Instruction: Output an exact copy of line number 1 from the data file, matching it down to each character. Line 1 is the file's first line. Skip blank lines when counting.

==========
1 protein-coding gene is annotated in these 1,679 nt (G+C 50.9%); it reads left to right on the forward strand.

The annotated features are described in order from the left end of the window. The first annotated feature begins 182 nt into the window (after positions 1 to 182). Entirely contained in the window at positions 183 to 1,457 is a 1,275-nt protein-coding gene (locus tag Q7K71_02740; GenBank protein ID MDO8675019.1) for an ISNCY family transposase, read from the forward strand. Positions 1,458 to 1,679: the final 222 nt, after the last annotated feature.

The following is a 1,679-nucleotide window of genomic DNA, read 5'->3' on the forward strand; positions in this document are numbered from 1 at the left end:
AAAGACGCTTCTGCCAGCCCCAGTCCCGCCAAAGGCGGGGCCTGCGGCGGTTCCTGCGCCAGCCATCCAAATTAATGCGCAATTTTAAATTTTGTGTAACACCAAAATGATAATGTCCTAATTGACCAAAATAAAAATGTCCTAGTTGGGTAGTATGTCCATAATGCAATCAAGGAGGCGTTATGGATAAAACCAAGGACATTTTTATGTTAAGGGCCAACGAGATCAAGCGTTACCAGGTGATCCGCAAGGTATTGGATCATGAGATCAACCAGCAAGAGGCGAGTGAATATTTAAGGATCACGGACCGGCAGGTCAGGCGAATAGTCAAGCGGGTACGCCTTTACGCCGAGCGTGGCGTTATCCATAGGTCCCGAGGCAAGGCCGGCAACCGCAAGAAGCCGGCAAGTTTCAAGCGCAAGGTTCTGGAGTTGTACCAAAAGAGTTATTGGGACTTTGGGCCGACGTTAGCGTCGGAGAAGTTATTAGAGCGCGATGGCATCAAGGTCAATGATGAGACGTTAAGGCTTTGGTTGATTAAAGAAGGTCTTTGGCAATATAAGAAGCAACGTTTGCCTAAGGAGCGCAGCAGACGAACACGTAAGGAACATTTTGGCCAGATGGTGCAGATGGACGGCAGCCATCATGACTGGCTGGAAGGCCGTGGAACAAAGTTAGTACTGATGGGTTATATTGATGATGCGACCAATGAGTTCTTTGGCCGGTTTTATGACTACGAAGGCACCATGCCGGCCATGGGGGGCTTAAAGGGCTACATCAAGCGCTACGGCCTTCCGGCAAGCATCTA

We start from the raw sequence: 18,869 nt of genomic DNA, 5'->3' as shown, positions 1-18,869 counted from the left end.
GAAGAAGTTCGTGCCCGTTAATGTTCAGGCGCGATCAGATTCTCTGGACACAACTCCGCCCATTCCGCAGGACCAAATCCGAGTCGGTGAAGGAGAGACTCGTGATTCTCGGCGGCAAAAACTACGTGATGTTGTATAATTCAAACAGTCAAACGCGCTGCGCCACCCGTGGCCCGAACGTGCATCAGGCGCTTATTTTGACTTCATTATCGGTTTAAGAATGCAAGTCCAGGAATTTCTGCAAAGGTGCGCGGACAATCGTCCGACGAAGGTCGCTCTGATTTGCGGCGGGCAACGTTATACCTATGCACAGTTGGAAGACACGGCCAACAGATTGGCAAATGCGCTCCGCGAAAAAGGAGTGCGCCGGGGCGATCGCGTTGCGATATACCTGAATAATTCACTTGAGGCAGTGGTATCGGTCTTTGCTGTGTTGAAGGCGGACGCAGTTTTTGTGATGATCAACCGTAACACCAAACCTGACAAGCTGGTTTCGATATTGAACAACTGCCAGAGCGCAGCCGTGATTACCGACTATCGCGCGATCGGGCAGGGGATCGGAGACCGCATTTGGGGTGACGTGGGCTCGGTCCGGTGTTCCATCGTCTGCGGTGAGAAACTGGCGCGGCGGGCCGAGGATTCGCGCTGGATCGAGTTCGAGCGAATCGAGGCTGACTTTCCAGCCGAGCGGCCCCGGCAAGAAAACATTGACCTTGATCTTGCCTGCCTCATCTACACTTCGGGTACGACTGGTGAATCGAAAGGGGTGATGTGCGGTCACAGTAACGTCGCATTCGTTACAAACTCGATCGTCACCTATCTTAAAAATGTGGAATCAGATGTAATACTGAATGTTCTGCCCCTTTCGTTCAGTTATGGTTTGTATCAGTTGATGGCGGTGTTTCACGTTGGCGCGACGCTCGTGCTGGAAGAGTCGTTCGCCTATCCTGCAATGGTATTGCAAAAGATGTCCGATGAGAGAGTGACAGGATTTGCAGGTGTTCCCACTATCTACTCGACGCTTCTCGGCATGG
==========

1 protein-coding gene is annotated in these 1,679 nt (G+C 50.9%); it reads left to right on the forward strand.